And what that trick does is make the midrange and treble just sound free and open. In fact, it was more like someone making the sound more ‘legible’, which is not a part of the standard audio lexicon, but works here. On an album like Tom Waits’ Asylum Years [Asylum], and tracks like ‘Burma Shave’, Waits was slightly less growly and more jazz singer than in later works, but there is still a lot of lyricism that can be lost to an inarticulate tonearm, and this shows just how much lyricism can be swamped. His voice is not simply sonorous and rasping; between these two aspects there’s an intensity and beauty that draws you closer to the music. Replace singer with instrument, or even orchestra and the same increased ‘legibility’ applies to the midband and upper regions. In some respects this is what people like in unipivot designs; it’s just that the E-Flat arm gives you more of what people like in a unipivot. The fact it seems to deliver transient information with aplomb helps too; digging out a well worn copy of Rush’s 2112 [Anthem] highlighted this fact thanks to Neil Peart’s fast-paced tour round the tom-toms, which was delivered with pace and space to spare.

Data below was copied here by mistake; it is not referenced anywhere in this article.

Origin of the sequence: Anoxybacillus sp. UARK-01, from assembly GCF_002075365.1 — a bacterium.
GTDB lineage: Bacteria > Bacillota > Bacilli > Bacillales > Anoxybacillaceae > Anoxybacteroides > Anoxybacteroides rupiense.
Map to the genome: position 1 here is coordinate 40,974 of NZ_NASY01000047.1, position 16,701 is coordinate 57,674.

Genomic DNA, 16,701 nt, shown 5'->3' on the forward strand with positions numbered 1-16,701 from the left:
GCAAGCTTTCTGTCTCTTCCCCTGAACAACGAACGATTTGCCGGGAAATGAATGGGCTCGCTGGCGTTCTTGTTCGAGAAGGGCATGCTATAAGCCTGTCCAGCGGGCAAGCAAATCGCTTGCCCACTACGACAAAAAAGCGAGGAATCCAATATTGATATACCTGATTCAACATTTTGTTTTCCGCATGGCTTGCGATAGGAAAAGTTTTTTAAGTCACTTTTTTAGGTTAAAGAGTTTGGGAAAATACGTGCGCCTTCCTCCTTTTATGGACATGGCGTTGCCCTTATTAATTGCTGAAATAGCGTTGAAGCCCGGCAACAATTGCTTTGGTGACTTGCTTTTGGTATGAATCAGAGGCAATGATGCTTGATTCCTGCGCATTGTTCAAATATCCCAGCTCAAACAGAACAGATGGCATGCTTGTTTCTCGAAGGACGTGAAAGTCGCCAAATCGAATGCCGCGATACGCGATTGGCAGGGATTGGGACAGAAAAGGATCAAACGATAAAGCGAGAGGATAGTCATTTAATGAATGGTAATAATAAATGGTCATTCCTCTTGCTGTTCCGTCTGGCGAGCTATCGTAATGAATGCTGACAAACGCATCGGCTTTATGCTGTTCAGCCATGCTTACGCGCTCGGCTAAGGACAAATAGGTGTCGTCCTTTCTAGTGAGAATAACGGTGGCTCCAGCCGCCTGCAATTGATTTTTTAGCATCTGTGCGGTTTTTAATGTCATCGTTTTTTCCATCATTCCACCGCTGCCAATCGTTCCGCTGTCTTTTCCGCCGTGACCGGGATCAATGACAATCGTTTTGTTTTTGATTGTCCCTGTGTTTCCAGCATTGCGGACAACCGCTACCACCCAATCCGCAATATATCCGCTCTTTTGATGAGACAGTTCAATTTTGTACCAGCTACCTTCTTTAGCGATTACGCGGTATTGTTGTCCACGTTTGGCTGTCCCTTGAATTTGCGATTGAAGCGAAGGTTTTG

The limits of a unipivot are typically the frequency extremes, especially the bass. But it’s here where the whole package helps. The big, meaty platter and chassis help deliver big, meaty bass. Not swamping the sound with bass, just giving it the sort of depth and energy that makes bass-heads nod along knowingly. Rush’s Geddy Lee is a paradox here; cavernous low-end from his bass guitar coupled to that squeaky high-pitched wail, and the two are in dynamic balance here. Even the swirling, sweeping chilled out vibe of The Orb’s ‘Little Fluffy Clouds’ [The Orb’s Adventures Beyond the Ultraworld, Big Life] was presented in a bouncy, yet powerfully underpinned manner, which can be extremely difficult to get right.